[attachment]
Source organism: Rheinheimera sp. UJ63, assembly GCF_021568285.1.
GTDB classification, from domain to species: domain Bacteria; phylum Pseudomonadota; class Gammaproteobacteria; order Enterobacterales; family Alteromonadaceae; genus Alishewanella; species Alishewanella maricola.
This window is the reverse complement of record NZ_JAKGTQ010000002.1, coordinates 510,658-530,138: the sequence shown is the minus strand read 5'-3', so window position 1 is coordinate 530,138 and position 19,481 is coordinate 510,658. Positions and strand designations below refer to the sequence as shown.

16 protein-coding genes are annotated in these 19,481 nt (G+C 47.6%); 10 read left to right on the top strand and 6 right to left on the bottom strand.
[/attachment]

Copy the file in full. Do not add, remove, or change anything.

Source organism: Rheinheimera sp. UJ63, assembly GCF_021568285.1.
GTDB classification, from domain to species: domain Bacteria; phylum Pseudomonadota; class Gammaproteobacteria; order Enterobacterales; family Alteromonadaceae; genus Alishewanella; species Alishewanella maricola.
This window is the reverse complement of record NZ_JAKGTQ010000002.1, coordinates 510,658-530,138: the sequence shown is the minus strand read 5'-3', so window position 1 is coordinate 530,138 and position 19,481 is coordinate 510,658. Positions and strand designations below refer to the sequence as shown.

16 protein-coding genes are annotated in these 19,481 nt (G+C 47.6%); 10 read left to right on the top strand and 6 right to left on the bottom strand.